Better together

Presenters emphasised the added value that geolocation and earth observation services offer when they work together
Presenters emphasised the added value that geolocation and earth observation services offer when they work together

The European GNSS Agency (GSA) highlights how the combination of GNSS and Earth observation services mean increased benefits for geospatial applications.

As part of its recent annual congress, the International Society for Photogrammetry and Remote Sensing (ISPRS) held a special session on Galileo and Copernicus and their role in geospatial land applications. The session, jointly organised by the European GNSS Agency (GSA), the European Environment Agency (EEA) and the Horizon 2020 funded LARA project, drew over 70 participants.

A common theme of the session was a general need for a stronger connection between GNSS-generated geospatial data and remote sensing applications and services, including its relevant stakeholders. To demonstrate why, presenters emphasised the added value that geolocation and earth observation services offer when they work together.

Also read: Galileo and EGNOS benefiting the Geospatial World

“The successful launch of Sentinel-2, along with Earth observation’s increasing capacity to use Very High Resolution sensors, are providing a boost to the European remote sensing industry,” said EEA Project Manager of Copernicus Land Services Hans Dufourmont. “The combination of precision geolocation services with satellite imagery at sub-metre pixel sizes paves the way for a new range of uses and in domains as diverse as precision farming, ecosystem service monitoring and urban growth monitoring – to name only a few.”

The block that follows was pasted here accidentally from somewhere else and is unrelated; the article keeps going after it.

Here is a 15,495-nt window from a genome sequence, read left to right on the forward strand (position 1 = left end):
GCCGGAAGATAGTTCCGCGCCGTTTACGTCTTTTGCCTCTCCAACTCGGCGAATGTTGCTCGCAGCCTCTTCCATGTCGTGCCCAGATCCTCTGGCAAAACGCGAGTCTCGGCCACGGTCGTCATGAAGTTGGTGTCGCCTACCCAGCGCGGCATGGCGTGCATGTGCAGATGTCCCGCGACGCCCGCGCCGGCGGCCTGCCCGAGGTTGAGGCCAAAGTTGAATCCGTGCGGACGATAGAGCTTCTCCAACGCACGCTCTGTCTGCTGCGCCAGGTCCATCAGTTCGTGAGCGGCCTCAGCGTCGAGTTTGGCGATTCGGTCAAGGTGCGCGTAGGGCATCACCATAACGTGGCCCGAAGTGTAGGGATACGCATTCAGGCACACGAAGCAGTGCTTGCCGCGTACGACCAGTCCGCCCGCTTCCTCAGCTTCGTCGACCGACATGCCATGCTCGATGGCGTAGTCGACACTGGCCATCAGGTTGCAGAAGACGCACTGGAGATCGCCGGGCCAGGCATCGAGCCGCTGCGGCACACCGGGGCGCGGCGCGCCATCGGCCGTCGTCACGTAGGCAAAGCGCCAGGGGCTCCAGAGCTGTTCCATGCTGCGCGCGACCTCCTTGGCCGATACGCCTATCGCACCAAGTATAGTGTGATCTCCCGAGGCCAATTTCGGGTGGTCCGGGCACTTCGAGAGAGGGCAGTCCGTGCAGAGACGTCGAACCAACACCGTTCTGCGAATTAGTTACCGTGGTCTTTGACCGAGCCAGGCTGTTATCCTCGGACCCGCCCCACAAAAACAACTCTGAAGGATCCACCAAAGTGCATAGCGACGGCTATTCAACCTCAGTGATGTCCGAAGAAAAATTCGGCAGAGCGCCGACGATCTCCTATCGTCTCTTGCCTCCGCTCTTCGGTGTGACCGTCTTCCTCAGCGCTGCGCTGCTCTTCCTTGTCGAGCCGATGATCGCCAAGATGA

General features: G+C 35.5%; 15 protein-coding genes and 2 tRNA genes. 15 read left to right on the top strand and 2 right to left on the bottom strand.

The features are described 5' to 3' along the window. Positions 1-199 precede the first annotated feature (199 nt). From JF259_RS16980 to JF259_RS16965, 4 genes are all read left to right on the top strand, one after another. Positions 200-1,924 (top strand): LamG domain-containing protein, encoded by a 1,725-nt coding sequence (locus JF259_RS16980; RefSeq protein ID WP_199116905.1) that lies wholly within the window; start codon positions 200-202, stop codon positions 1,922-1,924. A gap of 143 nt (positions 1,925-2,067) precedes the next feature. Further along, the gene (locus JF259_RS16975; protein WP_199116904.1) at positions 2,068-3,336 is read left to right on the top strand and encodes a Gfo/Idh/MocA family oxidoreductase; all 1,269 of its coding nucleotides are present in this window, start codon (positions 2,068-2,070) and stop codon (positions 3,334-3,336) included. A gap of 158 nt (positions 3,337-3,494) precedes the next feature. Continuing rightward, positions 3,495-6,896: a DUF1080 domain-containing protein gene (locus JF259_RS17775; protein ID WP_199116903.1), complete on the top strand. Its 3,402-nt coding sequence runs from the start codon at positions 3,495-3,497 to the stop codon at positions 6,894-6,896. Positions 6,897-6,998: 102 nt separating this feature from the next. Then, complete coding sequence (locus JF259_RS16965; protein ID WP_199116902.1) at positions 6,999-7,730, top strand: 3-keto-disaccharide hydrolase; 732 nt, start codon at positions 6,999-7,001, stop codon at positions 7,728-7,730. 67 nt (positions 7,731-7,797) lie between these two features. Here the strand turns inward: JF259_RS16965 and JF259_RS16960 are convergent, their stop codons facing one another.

“Galileo’s improved signal robustness and varying levels of authentication, along with the Commercial Service’s high-accuracy receiver error below one decimetre, are all features that will greatly benefit geospatial users,” added GSA Executive Director Carlo des Dorides. “With virtually all professional surveying receivers preparing for the declaration of Galileo Initial Services later this year, geospatial users are increasingly able to benefit from European GNSS.”

Multiplying benefits

Galileo, Europe’s own global navigation satellite system, provides a global positioning service under civilian control. Offering dual frequencies as its standard, Galileo’s open service will deliver improved real-time positioning accuracy, in combination with already existing GNSS constellations. Copernicus, Europe’s Earth observation system, consists of a complex set of systems that collect data from the Sentinel satellites and other sources. It bundles these data and provides users with reliable and up-to-date information through a set of services related to environmental and security issues.

Though there is already a wealth of applications for both European systems, their open data policies will enable the creation of new services and applications and, as a result, new business creation. Galileo determines a precise position anytime and anywhere on the globe, while Copernicus provides information on the Earth’s surface, its atmosphere and marine systems. The joint use of both systems in applications will unleash synergies and result in multiple benefits for the users.

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